This beautifully cinematic production transports Kátya Kabanová to white picket-fence 1950s America, where Janáček’s evocative music betrays what lies beneath the surface.
Kátya’s passionate nature puts her at odds with the conservative, self-righteous society around her as she searches for an escape from her loveless marriage and cruel mother-in-law with devastating consequences.
In this contemporary re-imagining of the story, Kátya's plight is understandable, hopeless and all too frequently echoed in modern society.
The production comes to New Zealand following its premiere season at Seattle Opera earlier this year, opening to rave reviews.
"A feverishly powerful emotional experience." - The Seattle Times
The original creative team of Australian trio Patrick Nolan (director), Genevieve Blanchett (Designer) and Mark Howett (Lighting Designer) join Conductor Wyn Davies and a brand new cast to begin rehearsals in Auckland in mid-August for the New Zealand season.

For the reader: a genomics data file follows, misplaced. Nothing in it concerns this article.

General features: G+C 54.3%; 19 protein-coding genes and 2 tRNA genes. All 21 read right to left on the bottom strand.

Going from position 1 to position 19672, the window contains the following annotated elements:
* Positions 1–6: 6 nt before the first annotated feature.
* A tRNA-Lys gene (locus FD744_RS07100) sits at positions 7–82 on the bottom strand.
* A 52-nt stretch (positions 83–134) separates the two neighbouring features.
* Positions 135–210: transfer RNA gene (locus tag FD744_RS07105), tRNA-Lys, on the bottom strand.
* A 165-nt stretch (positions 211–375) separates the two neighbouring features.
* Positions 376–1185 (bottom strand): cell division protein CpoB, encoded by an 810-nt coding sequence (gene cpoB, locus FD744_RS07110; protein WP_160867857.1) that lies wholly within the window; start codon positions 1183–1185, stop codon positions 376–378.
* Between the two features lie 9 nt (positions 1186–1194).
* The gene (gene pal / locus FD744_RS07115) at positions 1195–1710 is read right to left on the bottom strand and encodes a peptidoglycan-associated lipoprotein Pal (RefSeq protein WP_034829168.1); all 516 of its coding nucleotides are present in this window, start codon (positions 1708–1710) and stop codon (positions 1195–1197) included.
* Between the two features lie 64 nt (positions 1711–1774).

Three international voices join a mainly Kiwi cast with Russian-American soprano Dina Kuznetsova making her New Zealand Opera debut in the title role, with Australian-born tenor Angus Wood as Boris and Australian mezzo-soprano Hayley Sugars making her New Zealand Opera debut as Varvara.
Margaret Medlyn will play the matriarch Kabanicha, alongside Conal Coad (Dikój),Andrew Glover (Tichon), James Benjamin Rodgers (Ványa), Emma Sloman (Glasha) and Robert Tucker (Kuligin).
New Zealand Opera General Director Stuart Maunder calls Kátya Kabanová one of the great operas of the 20th century. "This production is a showcase of singing actors, orchestral colour and heartbreaking emotions, with a spectacular design that combines 1950s styling with stunning projections. We have gathered a brilliant ensemble and in their hands, Janáček’s powerful work will be as devastating as it is beautiful."
Accompanied by Auckland Philharmonia Orchestra and featuring the Freemasons New Zealand Opera Chorus. Sung in Czech with English surtitles. Running time approximately two hours including a twenty minute interval.
Images (L-R): Jacob Lucas, Philip Newton, Jacob Lucas